He called himself The Chicken Head Man. He even sold t-shirts at his gigs that proudly proclaimed the fact. Such were the rustic eccentricities of the bluesman known as T-Model Ford, who died earlier today. In true blues fashion, his exact age can’t be verified. Most bios claim his birth year to be either 1923 or 1924. None of them are specific enough to whittle that down to a date or even month. Suffice to say, the artist born James Lewis Carter Ford lived to be somewhere around 90.
Ford did not have the kind of career that approximated anything resembling a conventional blues star trajectory. Nonetheless, his life was the blues – not necessarily the music, mind you, but serious real life blues.
His bio claims he killed a man in self defense, spending as much as 10 years in prison – some of it on a chain gang – as a result. He was supposedly married six times. It was his fifth wife, we are told, that gave him a guitar as she exited his life. That paved the way for a blues career that began, in earnest, around age 58.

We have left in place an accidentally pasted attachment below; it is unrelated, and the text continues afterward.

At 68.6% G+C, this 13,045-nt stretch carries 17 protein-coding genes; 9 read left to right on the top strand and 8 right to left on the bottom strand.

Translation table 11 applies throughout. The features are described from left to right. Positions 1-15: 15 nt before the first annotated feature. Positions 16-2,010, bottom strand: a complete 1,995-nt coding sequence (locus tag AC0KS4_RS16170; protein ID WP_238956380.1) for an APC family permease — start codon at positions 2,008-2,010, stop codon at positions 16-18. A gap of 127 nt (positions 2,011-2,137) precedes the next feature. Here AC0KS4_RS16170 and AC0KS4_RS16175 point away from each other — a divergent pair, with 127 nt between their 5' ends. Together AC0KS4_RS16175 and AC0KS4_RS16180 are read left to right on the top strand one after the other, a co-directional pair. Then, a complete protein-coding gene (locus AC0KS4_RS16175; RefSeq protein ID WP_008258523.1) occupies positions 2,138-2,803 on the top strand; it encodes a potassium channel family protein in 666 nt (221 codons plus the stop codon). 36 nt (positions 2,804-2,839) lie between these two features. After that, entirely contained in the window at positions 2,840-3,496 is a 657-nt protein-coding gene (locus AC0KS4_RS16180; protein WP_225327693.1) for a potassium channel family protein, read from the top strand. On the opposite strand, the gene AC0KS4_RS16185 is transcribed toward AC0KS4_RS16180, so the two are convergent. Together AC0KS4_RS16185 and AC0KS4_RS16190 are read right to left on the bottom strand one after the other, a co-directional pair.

The blues, as played by Ford, was a fat, greasy meditation. He had little interest in 12 bar compositional forms and opted instead for long, boogie-style grooves that owed equally to the formative music of John Lee Hooker and to the rhythmic traditions of his Mississippi upbringing.
It’s a good bet that Ford would have remained an unknown were it not for the ‘90s renaissance of fellow Mississippi blues elder R.L. Burnside. When Burnside began amassing a cult-like following among college audiences, he took pals like Ford on the road with him.
Eventually, Ford built a modest-size following of his own and began cutting records full of unrelenting, elemental groove. The best were a quintet of albums for Fat Possum – the label that gave rise to, among other stylists, The Black Keys. Of the lot, 2000’s She Ain’t None of Your’n was probably the best. That was also the record that brought Ford to Lexington a few times to perform at the long defunct Lynagh’s Music Club.
Many could never get past the fascination that surrounded Ford as a character. But give Ford’s music an attentive listen and you will experience the lean, unspoiled blues grooves that have long rolled out of rural Mississippi. Such sounds always possessed a special deep fried flavor when they were served up live and hot by The Chicken Head Man.